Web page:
Cape Town, South Africa

Cape Town, South Africa
Serving it up at Manenberg Primary!

Friday, October 21, 2016

American and Croatian Commonalities: Infrastructural Difficulties

Good morning from Zagreb! I hope you are having a wonderful day today! Here is a cool painting that I “stumbled upon” while in Zagreb:

[The famous French artist, Étien, painted this turtle and a few other sea creatures - basically in 3D. Check out this picture below, it actually looks 3D if you back up enough!]

The budding Croatian school lunch program

Unlike many of the other countries I have visited, Croatia’s lunch program has only recently taken off. I am staying with a woman, age 27, who said she did not receive school lunch at any point during her schooling. She mentioned receiving bread or sandwiches during the lunch hour, but she did not describe that as “lunch.” Though I haven’t been able to find an exact date online, it appears that Croatia’s school lunch program started between 7-10 years ago (right after my host graduated from high school, bummer for her!). Furthermore, school lunch is primarily served in elementary school, and finding lunch in high schools is less common.

It makes sense that Croatia has not had a long-standing school lunch program, as the country is officially less than 30 years old. After the Yugoslav Wars during the 1990s, the Croatian government was tasked with rebuilding parts of the country that had been decimated by war. There were little funds to go to programs such as school lunch.
[Photo of decimated Dubrovnik from Yugoslav Wars]

Now, the government is better-established and is channeling funds into school meals, and is experiencing “growing pains,” if you will. Though the American NSLP has been around much longer than Croatia, it is also experiencing similar difficulties.

Growing pains: Changing infrastructure and equipment in school kitchens

Now that the Croatian program is up and running, school lunch officials recognize that school kitchens are not prepared to cook hundreds of daily meals. There are the obvious equipment needs, such ovens, freezer spaces, etc. - but there are also less-obvious needs, such as increased electrical capacity, ventilation, and mere space to hold everything.

[Looks pretty different from America, huh?]

Since the process of improving infrastructure is incremental, Croatian schools are seeing great diversity in the quality of school meals; a school with updated equipment will serve vastly better food than a school with no updated equipment … which will serve better food than a school that lacks a kitchen.

America is experiencing similar infrastructural issues as well. In 2010, Congress passed the Healthy Hunger-Free Kids Act of 2010, which required school meals to have higher nutritional content (Pew study). However, most schools lacked the infrastructure to support these changes; The Kids’ Safe and Healthful Foods Project found that 88 percent of school food authorities report needing one or more new pieces of equipment to comply with the new standards. Over half of school food authorities polled need significant infrastructural change to comply with standards. But why are so many kitchens in need of these changes?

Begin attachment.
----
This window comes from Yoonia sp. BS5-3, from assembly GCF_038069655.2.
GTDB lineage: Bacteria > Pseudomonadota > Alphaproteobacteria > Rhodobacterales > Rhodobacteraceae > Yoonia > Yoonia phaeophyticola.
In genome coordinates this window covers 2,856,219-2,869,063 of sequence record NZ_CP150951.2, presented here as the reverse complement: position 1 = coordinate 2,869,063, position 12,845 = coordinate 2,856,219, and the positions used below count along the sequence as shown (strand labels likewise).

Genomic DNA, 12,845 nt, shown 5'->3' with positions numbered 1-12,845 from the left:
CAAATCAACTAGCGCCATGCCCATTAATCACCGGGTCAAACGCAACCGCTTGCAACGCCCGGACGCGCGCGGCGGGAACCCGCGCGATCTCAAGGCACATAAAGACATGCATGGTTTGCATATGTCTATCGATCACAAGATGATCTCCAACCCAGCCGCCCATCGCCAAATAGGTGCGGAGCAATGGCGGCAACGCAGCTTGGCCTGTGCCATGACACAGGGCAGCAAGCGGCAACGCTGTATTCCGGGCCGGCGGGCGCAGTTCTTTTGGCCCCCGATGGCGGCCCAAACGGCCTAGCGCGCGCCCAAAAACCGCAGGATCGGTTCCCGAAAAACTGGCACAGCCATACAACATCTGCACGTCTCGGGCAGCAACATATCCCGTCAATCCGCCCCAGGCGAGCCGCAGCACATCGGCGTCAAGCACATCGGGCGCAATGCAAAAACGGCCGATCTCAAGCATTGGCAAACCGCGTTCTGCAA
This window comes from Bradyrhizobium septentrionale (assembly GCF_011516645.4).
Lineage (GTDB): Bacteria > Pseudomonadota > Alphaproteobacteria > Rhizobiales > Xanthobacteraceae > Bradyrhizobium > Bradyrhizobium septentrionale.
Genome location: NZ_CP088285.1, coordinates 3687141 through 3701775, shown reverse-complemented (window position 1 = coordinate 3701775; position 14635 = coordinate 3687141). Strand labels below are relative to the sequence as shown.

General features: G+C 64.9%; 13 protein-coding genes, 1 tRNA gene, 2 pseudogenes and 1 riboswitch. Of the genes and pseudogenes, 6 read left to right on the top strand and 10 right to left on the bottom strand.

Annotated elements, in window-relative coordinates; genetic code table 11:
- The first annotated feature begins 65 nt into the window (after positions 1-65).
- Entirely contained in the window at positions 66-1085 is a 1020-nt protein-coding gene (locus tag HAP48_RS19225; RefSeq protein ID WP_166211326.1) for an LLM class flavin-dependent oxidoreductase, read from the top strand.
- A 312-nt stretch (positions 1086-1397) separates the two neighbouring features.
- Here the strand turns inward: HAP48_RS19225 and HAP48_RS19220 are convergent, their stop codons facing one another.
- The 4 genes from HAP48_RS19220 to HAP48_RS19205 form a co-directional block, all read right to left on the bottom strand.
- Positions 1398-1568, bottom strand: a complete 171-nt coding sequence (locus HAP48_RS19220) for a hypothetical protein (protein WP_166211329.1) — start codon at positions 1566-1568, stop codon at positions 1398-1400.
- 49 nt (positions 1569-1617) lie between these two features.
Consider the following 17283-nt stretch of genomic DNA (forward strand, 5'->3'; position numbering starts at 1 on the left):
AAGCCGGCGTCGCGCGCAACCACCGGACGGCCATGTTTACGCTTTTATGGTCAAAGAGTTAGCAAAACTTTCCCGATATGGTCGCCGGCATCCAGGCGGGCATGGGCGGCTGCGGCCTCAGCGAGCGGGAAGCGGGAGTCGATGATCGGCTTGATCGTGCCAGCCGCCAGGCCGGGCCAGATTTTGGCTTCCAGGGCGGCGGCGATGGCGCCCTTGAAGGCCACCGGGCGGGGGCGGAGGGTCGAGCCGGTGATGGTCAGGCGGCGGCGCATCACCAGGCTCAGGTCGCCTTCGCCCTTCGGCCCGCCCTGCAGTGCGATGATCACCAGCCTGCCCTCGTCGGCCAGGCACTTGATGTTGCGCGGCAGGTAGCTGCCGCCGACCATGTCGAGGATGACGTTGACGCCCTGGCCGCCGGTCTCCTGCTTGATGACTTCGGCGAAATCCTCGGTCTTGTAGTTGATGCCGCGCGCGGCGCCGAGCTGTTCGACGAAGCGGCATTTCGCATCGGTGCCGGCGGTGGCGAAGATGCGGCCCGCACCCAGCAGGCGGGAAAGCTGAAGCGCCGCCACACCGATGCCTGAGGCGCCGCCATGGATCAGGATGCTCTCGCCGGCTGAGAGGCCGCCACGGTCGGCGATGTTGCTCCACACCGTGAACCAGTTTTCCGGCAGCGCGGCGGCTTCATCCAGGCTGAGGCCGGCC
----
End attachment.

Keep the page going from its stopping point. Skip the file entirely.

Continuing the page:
American kitchens have historically relied on serving processed foods to their students. The good ol’ “pull it out of the freezer and nuke em” fish sticks, the bread that could sit on the shelf for several months … yeah, you know what I’m talking about.

[Fish treasures ... these were my jam in elementary school.]

With these the government’s new nutrition standards, kitchen staff need more than the giant microwave needed to heat up food. But did the government allocate enough money to fund infrastructural change?

Sigh, of course not. Actually, the government had not given any funding for school lunch equipment since the early 1980s. Yikes! After the Healthy Hunger-Free Kids Act was signed, the National School Lunch Program requested $630 million for infrastructural changes. The government gave them $100 million.  So, like the Croatian lunch program, American kitchens are slowly waiting their turn to receive funding for new equipment. Kitchen staff have taken incredible, unconventional measures to comply with these nutrition standards (cooking food offsite and bringing it in - like the St. Paul Public School system, bringing in coolers to keep foods cold, etc.).

What’s the most-requested piece of equipment at the moment? The combi-oven.

[It's ... beautiful.]

Here’s why (this is taken from Wikipedia, but I figure that there is little benefit to lying about what a combi-oven does):

"Combi steamers can produce both dry (convection) and moist (steam) heat, and are capable of shifting between them automatically during the cooking process. They can thus simultaneously steam vegetables or potatoes quickly and gently, while also roasting or braising meat and fish, or baking bread. The appliance is fit for many culinary applications, including baking, roasting, grilling, steaming, braising, blanching and poaching. Combi steamers expand upon standard convection ovens in that they also generate steam or a combination of steam and superheated steam. They help gastronomy-industry professionals bridge the gap between economy and menu diversity while also maintaining the desired food quality."

Doesn’t that sound perfect for a school kitchen? Yes. And this is what all the schools are duking it out for.
Thank you again for taking the time to read my blog, I appreciate it so much. I’ll talk with you soon!

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